Gervonta Davis, the two-division world champion and one of boxing’s biggest stars, was the driver in a November hit-and-run accident in downtown Baltimore that injured at least three people, according to a police report obtained by the Guardian on Friday.
The Baltimore Sun first reported Davis’s alleged involvement in the crash citing the incident report, which had been released by police earlier this week with the names of all involved parties redacted. Charges have yet to been filed in the case nearly four months after it took place.
According to the unredacted report, Davis was behind the wheel of a 2020 Lamborghini Urus SUV with two other passengers at around 1.53am on 5 November when it ran a red light and struck a 2004 Toyota Solara at the intersection of Martin Luther King Jr and Washington boulevards in the city’s Ridgely’s Delight neighborhood. All three then fled the scene on foot, authorities said.
Davis, who is listed by police as “at fault” in the report, was identified as the driver by eyewitnesses, as well as surveillance footage from the scene.
According to authorities, the Toyota’s airbags deployed and it was “destroyed”. One of the four passengers inside suffered a suspected serious injury, two others were listed as having suspected minor injuries and the fourth was listed as having a possible injury, the report said.
The Toyota passengers, two women aged 18 and 19 and two males aged 20 and 18, were taken to University Hospital for their injuries, police said.
Davis, 26, has not been charged and authorities said the investigation is “ongoing”.
“The investigation into the hit-and-run accident is still ongoing,” Lindsey Eldridge, the Baltimore police department’s chief spokesperson said. “The department has turned over findings to the state’s attorney’s office, and we are working closely to gather and determine any charges that may be pending as a result of this incident.”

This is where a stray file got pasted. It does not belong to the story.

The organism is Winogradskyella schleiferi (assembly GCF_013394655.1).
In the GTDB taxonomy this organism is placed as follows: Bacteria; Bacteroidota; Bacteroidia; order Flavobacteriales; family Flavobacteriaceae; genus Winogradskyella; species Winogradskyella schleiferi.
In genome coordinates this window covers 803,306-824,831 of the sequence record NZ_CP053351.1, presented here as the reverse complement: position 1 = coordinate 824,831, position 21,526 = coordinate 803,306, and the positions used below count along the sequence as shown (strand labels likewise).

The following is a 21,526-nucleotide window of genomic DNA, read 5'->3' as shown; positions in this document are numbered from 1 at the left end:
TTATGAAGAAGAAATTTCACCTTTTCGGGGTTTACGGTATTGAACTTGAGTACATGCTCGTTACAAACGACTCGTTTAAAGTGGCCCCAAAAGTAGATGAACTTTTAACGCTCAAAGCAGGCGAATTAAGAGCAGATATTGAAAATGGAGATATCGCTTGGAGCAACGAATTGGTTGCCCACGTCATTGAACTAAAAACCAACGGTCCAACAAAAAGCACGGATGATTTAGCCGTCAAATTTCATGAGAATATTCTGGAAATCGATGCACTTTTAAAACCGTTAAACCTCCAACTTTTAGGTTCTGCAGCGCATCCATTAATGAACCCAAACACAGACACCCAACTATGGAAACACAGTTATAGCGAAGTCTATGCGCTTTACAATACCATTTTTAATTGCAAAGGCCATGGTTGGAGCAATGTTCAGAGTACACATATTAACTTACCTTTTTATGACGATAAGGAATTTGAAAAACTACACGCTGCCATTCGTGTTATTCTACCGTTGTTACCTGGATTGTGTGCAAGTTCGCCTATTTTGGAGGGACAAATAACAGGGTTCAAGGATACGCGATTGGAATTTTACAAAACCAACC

A spokesperson for Baltimore city state’s attorney Marilyn Mosby confirmed the case remains under investigation.
Neither Davis nor his promoter immediately responded to messages requesting comment from the Guardian.
The accident took place five days after Davis defeated Léo Santa Cruz by sixth-round knockout to retain his World Boxing Association lightweight championship and take Santa Cruz’s WBA junior lightweight title at the Alamodome in San Antonio. The fight was Davis’s first as a pay-per-view headliner, marking his arrival as one of boxing’s top-tier attractions. Fliers circulating on social media in the days after the bout advertised a celebration for Davis on the night of the accident at Medusa, a downtown nightclub roughly a half-mile from the site of the crash.
The report said that Davis was “possibly injured” in the collision but did not cite a basis. On 2 February, Davis wrote on Twitter that he suffered a hand injury during sparring before posting a photo of an X-ray the next week indicating he was fit.
The incident was not the prizefighter’s first run-in with the law. In February 2020, Davis surrendered to police in Florida on a charge of simple battery domestic violence after a video widely circulated on social media allegedly showed him choking the mother of his child at a charity basketball game on the campus of the University of Miami. A trial date in that case is scheduled for next week.
Davis, a protégé of Floyd Mayweather Jr who is widely regarded as one of the sport’s most gifted young athletes, is undefeated in 24 professional fights with 23 wins coming inside the distance. Since his sensational knockout of Santa Cruz, he’s been linked to…